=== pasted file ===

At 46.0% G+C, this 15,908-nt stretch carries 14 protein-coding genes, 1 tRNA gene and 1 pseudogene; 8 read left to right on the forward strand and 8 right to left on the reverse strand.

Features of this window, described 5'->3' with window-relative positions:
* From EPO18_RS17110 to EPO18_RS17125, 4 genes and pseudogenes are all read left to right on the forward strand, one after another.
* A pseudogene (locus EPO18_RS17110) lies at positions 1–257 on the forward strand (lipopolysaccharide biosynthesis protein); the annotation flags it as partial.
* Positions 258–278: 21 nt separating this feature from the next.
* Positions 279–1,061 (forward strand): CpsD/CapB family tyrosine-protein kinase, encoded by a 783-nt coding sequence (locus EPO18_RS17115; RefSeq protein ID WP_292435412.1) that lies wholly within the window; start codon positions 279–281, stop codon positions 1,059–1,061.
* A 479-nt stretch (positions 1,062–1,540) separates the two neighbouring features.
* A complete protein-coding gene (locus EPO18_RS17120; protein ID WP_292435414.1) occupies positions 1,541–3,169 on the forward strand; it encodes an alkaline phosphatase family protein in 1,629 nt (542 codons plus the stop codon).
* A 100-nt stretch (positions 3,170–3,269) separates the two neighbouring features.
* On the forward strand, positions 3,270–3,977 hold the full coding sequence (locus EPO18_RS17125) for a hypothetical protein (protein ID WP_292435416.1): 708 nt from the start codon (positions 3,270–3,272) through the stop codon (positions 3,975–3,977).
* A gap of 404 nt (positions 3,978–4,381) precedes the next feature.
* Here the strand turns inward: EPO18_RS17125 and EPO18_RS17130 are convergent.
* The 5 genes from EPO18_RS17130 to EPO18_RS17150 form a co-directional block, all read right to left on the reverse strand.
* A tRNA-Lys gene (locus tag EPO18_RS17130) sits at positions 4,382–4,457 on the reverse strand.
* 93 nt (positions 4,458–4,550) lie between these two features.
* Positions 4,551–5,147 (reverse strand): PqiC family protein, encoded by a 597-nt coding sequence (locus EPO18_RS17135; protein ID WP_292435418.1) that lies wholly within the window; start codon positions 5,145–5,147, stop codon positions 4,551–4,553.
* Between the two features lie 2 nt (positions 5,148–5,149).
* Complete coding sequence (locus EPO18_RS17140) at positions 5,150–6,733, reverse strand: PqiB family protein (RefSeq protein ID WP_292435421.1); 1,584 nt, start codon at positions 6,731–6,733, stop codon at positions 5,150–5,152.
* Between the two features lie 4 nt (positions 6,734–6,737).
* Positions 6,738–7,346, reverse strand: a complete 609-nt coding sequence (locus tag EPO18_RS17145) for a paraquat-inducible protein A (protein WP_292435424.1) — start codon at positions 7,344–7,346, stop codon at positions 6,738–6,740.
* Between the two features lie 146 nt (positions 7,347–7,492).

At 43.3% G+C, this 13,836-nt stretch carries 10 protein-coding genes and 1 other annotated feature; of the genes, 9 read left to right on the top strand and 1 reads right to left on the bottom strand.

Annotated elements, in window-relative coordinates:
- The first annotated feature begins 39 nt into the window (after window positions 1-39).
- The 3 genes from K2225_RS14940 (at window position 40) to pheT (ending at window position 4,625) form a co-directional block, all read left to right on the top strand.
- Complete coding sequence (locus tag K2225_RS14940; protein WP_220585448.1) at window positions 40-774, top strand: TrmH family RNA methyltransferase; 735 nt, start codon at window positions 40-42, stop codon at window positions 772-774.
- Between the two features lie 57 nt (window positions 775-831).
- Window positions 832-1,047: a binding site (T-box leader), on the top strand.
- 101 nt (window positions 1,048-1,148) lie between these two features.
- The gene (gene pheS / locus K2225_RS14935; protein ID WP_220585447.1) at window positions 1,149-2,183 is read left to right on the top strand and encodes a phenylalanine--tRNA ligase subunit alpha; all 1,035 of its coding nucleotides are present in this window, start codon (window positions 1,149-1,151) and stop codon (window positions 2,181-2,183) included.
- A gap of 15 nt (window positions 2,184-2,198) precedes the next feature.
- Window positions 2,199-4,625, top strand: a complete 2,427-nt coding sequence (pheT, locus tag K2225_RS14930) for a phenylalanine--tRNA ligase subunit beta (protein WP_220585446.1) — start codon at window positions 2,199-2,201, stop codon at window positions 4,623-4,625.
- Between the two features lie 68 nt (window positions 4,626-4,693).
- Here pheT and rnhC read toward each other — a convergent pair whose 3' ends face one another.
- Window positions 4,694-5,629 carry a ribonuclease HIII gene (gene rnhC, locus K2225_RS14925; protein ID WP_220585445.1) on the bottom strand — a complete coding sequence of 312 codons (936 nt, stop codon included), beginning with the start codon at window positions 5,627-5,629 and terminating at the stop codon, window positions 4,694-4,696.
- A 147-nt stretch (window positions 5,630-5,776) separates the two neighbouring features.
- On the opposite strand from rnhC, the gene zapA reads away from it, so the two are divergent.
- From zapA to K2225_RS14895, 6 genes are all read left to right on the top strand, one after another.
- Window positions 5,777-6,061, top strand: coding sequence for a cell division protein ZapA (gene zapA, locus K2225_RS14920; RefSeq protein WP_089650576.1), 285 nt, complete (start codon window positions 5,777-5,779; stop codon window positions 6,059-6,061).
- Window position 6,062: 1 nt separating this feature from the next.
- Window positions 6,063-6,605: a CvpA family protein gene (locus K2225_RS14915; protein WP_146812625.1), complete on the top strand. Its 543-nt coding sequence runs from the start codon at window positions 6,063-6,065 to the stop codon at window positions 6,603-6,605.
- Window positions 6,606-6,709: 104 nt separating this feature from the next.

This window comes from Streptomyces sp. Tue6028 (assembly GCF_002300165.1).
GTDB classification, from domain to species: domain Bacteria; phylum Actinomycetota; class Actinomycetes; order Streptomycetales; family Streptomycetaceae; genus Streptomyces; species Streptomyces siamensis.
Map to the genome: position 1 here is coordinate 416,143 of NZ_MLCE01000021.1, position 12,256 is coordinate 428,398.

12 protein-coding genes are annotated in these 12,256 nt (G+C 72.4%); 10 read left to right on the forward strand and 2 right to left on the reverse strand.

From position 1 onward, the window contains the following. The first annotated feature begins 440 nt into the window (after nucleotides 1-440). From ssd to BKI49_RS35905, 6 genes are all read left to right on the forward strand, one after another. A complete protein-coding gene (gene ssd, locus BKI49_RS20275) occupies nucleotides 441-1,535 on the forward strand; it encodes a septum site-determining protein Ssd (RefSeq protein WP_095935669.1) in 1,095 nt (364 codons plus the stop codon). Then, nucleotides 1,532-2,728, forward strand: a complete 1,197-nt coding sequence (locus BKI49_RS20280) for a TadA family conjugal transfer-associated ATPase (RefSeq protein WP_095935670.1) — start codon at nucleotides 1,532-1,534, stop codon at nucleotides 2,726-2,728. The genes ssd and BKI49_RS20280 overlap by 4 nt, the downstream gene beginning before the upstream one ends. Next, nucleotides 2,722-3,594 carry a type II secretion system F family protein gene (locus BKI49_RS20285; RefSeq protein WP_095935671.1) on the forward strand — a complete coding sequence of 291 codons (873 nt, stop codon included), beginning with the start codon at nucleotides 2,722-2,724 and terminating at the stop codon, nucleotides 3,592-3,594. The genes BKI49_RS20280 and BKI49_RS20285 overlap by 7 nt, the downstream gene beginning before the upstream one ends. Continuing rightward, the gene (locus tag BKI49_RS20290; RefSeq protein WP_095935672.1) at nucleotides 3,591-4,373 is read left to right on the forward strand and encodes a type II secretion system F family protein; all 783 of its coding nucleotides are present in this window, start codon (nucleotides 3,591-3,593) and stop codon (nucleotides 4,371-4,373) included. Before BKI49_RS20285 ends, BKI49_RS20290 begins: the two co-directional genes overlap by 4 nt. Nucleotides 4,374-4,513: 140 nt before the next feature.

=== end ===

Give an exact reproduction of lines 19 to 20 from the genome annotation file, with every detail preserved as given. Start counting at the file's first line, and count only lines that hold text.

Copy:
* Between the two features lie 4 nt (positions 6,734–6,737).
* Positions 6,738–7,346, reverse strand: a complete 609-nt coding sequence (locus tag EPO18_RS17145) for a paraquat-inducible protein A (protein WP_292435424.1) — start codon at positions 7,344–7,346, stop codon at positions 6,738–6,740.